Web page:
Local authorities to be assessed frequently, says planning regulator
Irish Planning Institute forum hears new watchdog’s intentions to tighten process
Niall Cussen is the State’s first planning regulator. People who do not co-operate with his office will be guilty of a criminal offence. Photograph: Alan Betson
Local authorities can expect to be assessed on their planning performance every five to 10 years under a new regime from the State’s first planning regulator.
Niall Cussen said the practices that had been examined by the Mahon (or planning) tribunal had marked a low point in public confidence in the planning system and it was “important that we keep that door firmly shut”.
Mr Cussen, this week officially appointed to the new office of Planning Regulator, was speaking at the Irish Planning Institute’s annual conference in Carrick-on-Shannon on Friday.
The world’s first independent planning regulator, who has been given roles previously held by the Minister, he made his first public address at the conference. While his appointment was announced some months ago, he was officially appointed this week.
The new regulator, whose office has a budget of €2.3 million for 2019, is the appropriate person to whom protected disclosures in the planning area should be made under the whistleblower legalisation, and he has the power to appoint authorised officers and inspectors. People who do not co-operate with the work of his office will be guilty of a criminal offence.
The regulator is responsible for assessing all local authority and regional assembly forward planning, including zoning decisions, and also has a function in relation to research and public education.
Over recent years, the Minister has been issuing approximately four directions a year to planning authorities who have been making decisions that do not comply with national policies, Mr Cussen said. “That is a signal that the process is not working correctly.”
He said there was a tendency for planning to become more and more contentious and litigious, and this was not unique to Ireland. He believed that better engagement with communities might help reduce the amount of objections that are occurring, and suggested that planners might reflect on what types of new engagement models could be designed.
Meanwhile, the chief executive of the Land Development Agency, John Coleman, told the conference he has been examining State-driven projects on continental Europe that used public and private land to provide large amounts of affordable housing.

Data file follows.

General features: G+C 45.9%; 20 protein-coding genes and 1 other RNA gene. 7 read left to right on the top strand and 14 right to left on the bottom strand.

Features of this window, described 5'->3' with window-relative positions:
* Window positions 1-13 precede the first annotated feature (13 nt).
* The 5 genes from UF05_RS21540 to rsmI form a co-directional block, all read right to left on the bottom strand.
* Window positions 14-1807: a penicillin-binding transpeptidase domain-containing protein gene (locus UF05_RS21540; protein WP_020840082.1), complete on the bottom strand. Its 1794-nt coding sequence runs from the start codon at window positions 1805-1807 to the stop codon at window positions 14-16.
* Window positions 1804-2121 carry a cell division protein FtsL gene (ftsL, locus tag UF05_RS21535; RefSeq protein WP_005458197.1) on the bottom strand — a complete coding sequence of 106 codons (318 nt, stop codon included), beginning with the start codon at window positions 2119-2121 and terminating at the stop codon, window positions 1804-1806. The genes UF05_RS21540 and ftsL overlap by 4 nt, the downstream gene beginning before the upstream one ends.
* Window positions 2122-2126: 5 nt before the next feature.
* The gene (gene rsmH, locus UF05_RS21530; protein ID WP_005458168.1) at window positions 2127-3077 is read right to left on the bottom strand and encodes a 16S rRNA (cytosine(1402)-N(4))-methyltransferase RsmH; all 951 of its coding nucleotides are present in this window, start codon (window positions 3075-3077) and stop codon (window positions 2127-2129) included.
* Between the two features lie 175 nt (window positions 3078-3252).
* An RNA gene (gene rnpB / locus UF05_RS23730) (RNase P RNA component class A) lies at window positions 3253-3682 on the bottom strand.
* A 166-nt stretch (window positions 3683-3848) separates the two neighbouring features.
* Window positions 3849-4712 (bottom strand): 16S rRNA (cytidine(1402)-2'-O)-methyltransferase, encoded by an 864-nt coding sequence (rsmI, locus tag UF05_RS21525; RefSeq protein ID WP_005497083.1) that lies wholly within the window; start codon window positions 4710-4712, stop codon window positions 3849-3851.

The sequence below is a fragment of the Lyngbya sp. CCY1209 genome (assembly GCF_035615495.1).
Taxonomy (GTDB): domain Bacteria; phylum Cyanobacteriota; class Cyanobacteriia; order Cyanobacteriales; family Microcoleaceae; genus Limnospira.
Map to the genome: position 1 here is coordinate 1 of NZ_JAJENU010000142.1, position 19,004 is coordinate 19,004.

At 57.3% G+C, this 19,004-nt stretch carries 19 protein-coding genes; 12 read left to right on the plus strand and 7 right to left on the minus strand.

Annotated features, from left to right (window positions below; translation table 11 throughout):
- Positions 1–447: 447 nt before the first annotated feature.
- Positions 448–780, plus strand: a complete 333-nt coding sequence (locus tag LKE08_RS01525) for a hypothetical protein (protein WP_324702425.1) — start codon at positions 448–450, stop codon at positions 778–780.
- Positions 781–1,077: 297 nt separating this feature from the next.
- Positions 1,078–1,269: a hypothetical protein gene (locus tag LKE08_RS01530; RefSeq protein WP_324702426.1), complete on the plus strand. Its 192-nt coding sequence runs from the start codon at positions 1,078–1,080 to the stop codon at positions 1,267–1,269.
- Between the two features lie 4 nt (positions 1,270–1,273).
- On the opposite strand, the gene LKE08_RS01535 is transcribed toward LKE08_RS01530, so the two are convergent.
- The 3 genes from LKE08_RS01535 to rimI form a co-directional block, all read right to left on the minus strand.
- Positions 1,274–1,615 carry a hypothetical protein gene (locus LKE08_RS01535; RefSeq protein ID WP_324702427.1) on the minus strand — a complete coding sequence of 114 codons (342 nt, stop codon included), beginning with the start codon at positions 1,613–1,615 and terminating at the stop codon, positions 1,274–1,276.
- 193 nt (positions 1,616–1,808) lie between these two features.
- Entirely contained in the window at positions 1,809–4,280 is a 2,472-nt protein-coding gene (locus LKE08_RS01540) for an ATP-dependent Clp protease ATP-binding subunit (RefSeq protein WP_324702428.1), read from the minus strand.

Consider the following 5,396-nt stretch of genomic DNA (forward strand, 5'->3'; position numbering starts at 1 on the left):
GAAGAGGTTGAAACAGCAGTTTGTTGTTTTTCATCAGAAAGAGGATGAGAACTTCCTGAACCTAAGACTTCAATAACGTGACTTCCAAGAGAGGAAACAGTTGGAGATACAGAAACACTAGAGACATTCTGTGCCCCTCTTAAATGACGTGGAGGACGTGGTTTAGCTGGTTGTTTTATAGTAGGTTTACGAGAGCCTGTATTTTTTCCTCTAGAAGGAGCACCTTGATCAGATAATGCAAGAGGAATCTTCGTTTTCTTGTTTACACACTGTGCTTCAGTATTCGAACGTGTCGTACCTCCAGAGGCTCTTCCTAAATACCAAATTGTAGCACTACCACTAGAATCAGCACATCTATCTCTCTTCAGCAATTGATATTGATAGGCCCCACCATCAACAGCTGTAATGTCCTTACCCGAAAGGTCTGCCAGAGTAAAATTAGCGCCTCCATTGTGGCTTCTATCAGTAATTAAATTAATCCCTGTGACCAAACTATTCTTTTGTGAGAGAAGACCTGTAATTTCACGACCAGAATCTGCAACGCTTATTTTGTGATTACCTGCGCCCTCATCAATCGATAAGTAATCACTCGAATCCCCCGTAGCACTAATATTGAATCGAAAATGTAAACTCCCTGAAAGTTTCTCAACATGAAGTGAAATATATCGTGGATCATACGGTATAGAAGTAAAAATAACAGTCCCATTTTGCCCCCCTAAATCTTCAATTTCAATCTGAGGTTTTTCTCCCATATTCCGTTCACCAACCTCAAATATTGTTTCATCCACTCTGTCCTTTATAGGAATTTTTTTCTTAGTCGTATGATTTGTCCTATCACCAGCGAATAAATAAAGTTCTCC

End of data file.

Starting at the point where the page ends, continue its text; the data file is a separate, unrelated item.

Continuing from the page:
He said he had recently had an interesting meeting with a listed German company that provides 400,000 affordable homes in Germany, in which the average length of tenancy is 13½ years.
Rental housing initiative
The State, he said, could play a key role in the provision of rental housing at less than the market rate. The housing could be developed using cheaper-than-market-price land, and cheap, long-term financing, and then letting it at a rate that covered the cost of its provision.
The agency had been “looking at the numbers” and thought that rental homes could be provided in this way at about 20-25 per cent below market rates, but that the interesting point was that the discount would widen over time.
The cost of such rental housing would only increase in line with increases in the cost of maintaining the housing, rather than the rate of increase in rental prices in the market.
The agency estimates the discount would grow to 31 per cent below market rates after 10 years, and 40 per cent after 20 years. The provision of such housing would add to the stability of the overall housing market, Mr Coleman said.
Initiatives aimed at providing affordable housing in continental Europe had worked well in part because of the use of cheap or nil-cost public land, but also because the State played a key role in implementing the overall plan. He suggested that Ireland could make more use of the strategic development zone model that had been used in the Dublin Docks.